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Seven Steps to Later Life Financial Security

August 2021

Barbara O'Neill, Ph.D., CFP®
Distinguished Professor and Extension Financial Management Specialist Emeritus
Rutgers Cooperative Extension

Retirement is one of few financial goals that people cannot borrow money for. There is no such thing as a “retirement loan.” Therefore, not surprisingly, one of the most frequently-cited goals that people save money for is retirement. Below are seven “evergreen” time-tested steps to achieve financial security in later life:

Determine a Post-Career Income Goal
There is no magic number. The amount that people need depends on factors such as financial goals and lifestyle decisions, work plans, availability of employer benefits, health status, and estimated life expectancy. While 70% to 90% of income earned during full-time working years is often recommended, some older adults may spend 100% to 110%, especially during their “young old” years (approximately ages 65–74).

Do Some Math
A useful planning tool is the FINRA Retirement Calculator. It has 12 questions about relevant variables including money already saved, annual income need, expected income from other sources (e.g., a pension and/or Social Security), current age and tax rate, and assumed average annual return. The calculator provides a retirement analysis in text and chart form and details about asset accumulation over time.

Determine An Asset Allocation
This is the percentage of investments held in different asset classes including stocks, bonds, and cash assets. Having money in different places spreads out investment risk. Key factors in determining personal asset allocation percentage weights for each asset class (e.g., 50% stock, 40% bonds, and 10% cash) are age, investment time frame, and risk tolerance level, which can be determined using this online self-assessment tool.

Rebalance Investments Periodically
 The aim is to maintain an investor’s original asset class weightings (e.g., 50% stock, 30% bonds, 20% cash equivalent assets). This can be done by selling securities in an “overweighted” asset class or buying in an “underweighted” asset class with new money. Some people rebalance on a fixed date (e.g., birthday) each year while others rebalance when there is a 5% to 10% shift.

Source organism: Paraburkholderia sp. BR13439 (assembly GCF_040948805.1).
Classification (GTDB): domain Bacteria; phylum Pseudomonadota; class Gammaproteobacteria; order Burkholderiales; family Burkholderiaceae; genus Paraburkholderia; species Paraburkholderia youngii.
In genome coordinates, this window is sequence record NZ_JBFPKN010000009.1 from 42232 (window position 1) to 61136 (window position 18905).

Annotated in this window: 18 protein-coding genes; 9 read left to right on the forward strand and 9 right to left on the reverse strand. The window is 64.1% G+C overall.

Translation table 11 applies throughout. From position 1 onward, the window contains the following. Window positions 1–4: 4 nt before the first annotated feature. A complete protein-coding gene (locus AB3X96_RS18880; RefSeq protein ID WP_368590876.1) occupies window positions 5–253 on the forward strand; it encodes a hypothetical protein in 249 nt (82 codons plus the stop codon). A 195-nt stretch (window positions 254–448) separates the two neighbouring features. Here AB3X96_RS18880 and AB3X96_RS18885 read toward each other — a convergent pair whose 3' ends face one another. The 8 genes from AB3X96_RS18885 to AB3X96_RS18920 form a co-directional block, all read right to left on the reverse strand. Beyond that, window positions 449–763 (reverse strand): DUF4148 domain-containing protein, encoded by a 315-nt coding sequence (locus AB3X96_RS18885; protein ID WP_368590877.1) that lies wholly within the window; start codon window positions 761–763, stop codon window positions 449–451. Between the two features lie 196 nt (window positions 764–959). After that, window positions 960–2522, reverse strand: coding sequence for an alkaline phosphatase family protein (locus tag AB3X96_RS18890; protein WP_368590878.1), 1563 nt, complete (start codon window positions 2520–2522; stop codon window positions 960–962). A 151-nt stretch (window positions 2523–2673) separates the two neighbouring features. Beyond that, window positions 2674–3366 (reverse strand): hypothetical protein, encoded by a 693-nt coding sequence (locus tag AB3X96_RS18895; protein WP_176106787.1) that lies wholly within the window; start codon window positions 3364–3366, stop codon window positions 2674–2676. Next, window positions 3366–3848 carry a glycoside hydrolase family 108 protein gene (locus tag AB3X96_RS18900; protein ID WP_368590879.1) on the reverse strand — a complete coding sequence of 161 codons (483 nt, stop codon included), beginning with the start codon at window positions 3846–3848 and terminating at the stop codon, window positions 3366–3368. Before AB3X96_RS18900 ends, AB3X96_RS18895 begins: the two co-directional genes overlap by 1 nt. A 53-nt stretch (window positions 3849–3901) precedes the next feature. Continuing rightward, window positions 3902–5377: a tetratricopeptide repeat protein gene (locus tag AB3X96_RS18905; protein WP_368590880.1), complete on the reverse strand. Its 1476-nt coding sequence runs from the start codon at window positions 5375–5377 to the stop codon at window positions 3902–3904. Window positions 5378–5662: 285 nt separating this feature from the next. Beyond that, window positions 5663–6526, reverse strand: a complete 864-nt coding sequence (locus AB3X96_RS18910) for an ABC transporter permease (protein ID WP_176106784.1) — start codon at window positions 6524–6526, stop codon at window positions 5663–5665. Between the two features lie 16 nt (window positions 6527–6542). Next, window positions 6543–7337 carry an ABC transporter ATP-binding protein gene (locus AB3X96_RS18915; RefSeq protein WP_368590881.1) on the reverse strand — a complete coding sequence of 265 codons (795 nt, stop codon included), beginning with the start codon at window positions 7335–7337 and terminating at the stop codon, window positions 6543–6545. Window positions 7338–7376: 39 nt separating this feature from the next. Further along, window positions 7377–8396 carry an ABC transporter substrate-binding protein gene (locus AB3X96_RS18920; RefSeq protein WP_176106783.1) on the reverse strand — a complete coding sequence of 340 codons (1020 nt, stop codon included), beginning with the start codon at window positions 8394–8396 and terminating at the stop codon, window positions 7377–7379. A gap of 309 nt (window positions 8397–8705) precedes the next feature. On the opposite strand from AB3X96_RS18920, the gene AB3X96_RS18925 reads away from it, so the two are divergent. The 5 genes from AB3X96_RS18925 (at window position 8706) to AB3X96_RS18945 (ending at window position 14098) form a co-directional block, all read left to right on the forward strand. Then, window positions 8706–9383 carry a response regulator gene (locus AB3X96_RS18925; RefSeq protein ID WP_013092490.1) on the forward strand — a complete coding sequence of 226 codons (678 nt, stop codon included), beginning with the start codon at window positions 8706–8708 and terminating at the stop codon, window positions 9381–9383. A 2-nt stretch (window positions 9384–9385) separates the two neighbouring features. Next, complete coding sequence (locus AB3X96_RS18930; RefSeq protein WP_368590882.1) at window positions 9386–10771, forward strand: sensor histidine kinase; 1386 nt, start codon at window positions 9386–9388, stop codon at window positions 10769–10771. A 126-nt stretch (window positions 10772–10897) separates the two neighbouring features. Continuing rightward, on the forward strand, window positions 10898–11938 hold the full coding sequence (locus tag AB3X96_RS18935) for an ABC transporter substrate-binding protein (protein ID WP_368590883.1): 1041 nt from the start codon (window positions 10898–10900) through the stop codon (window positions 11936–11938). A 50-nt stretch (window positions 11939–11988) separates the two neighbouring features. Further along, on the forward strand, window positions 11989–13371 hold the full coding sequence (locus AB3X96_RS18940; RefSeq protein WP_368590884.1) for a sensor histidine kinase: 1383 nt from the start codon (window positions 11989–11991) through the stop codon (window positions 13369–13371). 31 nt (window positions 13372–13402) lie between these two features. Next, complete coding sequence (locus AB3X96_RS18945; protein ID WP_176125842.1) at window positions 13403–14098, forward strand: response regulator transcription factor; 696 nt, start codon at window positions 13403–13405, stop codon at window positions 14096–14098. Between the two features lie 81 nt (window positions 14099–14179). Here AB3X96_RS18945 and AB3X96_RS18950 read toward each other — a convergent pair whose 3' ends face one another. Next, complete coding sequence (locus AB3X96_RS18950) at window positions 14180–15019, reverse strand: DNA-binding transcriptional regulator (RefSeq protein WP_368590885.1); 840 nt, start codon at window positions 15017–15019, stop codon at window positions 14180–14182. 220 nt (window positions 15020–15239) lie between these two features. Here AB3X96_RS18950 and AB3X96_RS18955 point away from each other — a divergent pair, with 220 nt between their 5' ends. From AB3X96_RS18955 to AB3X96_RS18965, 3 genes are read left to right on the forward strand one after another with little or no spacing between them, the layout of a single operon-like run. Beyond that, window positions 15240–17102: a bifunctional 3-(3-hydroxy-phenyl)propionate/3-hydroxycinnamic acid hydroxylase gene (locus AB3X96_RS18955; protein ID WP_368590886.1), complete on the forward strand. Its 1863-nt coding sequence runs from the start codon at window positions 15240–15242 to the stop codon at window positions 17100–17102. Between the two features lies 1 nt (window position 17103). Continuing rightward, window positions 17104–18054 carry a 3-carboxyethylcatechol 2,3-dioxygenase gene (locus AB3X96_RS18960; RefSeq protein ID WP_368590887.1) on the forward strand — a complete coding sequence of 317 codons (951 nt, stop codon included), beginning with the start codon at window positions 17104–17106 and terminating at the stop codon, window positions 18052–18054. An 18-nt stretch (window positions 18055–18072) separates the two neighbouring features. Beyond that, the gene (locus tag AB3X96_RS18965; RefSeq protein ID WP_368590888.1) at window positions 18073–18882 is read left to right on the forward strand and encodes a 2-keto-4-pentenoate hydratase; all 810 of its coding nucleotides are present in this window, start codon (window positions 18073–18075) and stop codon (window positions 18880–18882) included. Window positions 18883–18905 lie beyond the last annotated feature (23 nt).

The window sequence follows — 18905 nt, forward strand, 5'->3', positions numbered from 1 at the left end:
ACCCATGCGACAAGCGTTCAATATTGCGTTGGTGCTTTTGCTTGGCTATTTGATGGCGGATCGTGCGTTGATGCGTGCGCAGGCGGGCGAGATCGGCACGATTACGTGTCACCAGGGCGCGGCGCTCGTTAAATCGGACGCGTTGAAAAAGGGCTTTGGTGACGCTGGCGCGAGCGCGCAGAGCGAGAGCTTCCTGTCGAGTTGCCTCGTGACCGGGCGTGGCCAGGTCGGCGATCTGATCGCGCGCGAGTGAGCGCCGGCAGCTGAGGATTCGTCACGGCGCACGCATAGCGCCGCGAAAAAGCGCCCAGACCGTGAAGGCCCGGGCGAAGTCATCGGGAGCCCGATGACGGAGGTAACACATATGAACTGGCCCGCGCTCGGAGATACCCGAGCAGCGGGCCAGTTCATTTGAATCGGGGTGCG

Balance Risk and Reward
Data exist on average returns over time of various combinations of asset classes (e.g., 70% stock and 30% bonds). While past returns are no guarantee of future returns, they are instructive. Generally, the more stock in an investor’s asset allocation mix, the greater the potential for high average returns and the more volatility (i.e., the spread between gains and losses) in an investment portfolio.

Set Later Life Goals
One way to set future goals is to answer several key questions about your planned lifestyle as an older adult: Where do you want to live? Will you continue to work? What hobbies and activities will you spend time on? and What activities are on your “bucket list”? Use this goal-setting worksheet to identify a deadline date and dollar amount for each financial goal.

Anticipate Spending Plan Changes
Spending patterns can change quite a bit as people get older and/or step away from the labor force. Expenses that often increase in later life include medical and dental expenses, health insurance premiums, travel and entertainment, and gifts. Those likely to decrease include auto insurance and expenses, clothing, and utilities, property taxes, and home maintenance if people downsize. Income taxes may increase or decrease depending on factors such as changes in income in later life and required minimum distributions.

For additional information about planning for retirement, review the Purdue University online course Planning for a Secure Retirement.